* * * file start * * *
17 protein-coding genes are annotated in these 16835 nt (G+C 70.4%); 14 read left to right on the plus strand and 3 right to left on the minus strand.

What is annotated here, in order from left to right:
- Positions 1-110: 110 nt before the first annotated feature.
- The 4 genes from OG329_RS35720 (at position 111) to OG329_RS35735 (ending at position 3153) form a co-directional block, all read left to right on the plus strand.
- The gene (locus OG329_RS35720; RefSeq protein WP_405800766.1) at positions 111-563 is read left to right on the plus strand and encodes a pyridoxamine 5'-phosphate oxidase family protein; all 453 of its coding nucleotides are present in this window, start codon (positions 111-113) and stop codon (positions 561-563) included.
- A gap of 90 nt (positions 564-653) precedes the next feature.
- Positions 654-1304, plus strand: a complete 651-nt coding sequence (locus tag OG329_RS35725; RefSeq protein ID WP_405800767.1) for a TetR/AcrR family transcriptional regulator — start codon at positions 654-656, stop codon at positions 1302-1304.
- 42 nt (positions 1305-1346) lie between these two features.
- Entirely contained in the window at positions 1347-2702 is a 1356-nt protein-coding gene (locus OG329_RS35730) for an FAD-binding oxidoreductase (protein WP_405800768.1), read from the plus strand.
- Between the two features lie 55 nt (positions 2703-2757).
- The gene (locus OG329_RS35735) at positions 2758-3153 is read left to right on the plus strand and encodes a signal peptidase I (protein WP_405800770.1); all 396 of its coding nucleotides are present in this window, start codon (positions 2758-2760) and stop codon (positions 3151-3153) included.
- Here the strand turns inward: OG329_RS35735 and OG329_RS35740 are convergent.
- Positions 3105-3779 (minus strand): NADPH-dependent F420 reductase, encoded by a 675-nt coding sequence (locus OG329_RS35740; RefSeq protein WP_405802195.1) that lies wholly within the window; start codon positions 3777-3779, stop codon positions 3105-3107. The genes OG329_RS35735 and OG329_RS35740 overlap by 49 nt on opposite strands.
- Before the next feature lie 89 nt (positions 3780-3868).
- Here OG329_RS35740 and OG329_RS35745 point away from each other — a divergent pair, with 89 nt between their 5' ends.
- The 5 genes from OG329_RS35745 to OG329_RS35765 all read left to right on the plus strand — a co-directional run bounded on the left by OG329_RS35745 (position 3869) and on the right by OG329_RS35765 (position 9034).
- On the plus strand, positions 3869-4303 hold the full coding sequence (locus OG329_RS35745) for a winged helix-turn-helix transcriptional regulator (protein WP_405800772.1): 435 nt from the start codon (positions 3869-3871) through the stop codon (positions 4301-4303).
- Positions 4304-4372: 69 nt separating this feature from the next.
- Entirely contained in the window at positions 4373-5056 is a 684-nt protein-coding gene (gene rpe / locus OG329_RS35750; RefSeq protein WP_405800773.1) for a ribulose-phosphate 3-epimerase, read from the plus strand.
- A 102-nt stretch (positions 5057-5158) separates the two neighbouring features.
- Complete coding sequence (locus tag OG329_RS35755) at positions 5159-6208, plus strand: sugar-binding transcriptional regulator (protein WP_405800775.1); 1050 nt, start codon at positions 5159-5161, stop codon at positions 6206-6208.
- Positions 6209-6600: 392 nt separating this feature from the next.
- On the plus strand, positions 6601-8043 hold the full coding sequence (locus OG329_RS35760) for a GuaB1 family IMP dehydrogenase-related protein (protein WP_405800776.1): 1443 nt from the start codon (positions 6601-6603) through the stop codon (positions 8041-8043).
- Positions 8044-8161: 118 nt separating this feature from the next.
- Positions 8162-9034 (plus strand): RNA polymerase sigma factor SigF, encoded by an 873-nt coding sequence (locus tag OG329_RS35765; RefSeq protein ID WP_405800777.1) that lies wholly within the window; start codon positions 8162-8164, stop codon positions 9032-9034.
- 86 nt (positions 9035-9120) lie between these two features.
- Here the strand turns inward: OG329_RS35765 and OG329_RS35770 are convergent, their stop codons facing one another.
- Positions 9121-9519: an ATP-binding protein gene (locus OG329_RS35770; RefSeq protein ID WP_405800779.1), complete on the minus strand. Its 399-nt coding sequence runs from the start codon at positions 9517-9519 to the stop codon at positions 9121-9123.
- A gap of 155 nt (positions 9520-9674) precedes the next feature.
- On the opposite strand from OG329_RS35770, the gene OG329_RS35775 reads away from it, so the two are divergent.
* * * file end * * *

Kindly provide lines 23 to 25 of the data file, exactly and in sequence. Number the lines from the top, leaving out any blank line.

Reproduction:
- On the plus strand, positions 6601-8043 hold the full coding sequence (locus OG329_RS35760) for a GuaB1 family IMP dehydrogenase-related protein (protein WP_405800776.1): 1443 nt from the start codon (positions 6601-6603) through the stop codon (positions 8041-8043).
- Positions 8044-8161: 118 nt separating this feature from the next.
- Positions 8162-9034 (plus strand): RNA polymerase sigma factor SigF, encoded by an 873-nt coding sequence (locus tag OG329_RS35765; RefSeq protein ID WP_405800777.1) that lies wholly within the window; start codon positions 8162-8164, stop codon positions 9032-9034.